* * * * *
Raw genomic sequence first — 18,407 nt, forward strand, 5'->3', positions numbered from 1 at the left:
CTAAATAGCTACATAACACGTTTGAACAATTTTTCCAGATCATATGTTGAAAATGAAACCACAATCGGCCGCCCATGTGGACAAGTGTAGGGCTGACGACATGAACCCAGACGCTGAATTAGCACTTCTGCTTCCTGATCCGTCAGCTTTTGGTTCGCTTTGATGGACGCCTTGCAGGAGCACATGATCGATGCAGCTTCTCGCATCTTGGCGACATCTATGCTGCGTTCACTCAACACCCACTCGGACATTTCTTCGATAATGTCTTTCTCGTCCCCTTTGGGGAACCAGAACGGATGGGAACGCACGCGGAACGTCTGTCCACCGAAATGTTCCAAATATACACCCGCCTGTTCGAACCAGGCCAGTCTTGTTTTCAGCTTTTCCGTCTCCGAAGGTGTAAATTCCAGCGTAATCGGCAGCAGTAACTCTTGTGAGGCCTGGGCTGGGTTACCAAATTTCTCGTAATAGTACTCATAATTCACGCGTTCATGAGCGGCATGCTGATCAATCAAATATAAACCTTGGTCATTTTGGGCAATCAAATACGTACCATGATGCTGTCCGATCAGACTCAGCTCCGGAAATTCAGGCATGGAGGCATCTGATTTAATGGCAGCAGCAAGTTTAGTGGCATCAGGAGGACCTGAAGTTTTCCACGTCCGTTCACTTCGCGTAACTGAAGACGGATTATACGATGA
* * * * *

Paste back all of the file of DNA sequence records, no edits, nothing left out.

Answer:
Raw genomic sequence first — 18,407 nt, forward strand, 5'->3', positions numbered from 1 at the left:
CTAAATAGCTACATAACACGTTTGAACAATTTTTCCAGATCATATGTTGAAAATGAAACCACAATCGGCCGCCCATGTGGACAAGTGTAGGGCTGACGACATGAACCCAGACGCTGAATTAGCACTTCTGCTTCCTGATCCGTCAGCTTTTGGTTCGCTTTGATGGACGCCTTGCAGGAGCACATGATCGATGCAGCTTCTCGCATCTTGGCGACATCTATGCTGCGTTCACTCAACACCCACTCGGACATTTCTTCGATAATGTCTTTCTCGTCCCCTTTGGGGAACCAGAACGGATGGGAACGCACGCGGAACGTCTGTCCACCGAAATGTTCCAAATATACACCCGCCTGTTCGAACCAGGCCAGTCTTGTTTTCAGCTTTTCCGTCTCCGAAGGTGTAAATTCCAGCGTAATCGGCAGCAGTAACTCTTGTGAGGCCTGGGCTGGGTTACCAAATTTCTCGTAATAGTACTCATAATTCACGCGTTCATGAGCGGCATGCTGATCAATCAAATATAAACCTTGGTCATTTTGGGCAATCAAATACGTACCATGATGCTGTCCGATCAGACTCAGCTCCGGAAATTCAGGCATGGAGGCATCTGATTTAATGGCAGCAGCAAGTTTAGTGGCATCAGGAGGACCTGAAGTTTTCCACGTCCGTTCACTTCGCGTAACTGAAGACGGATTATACGATGA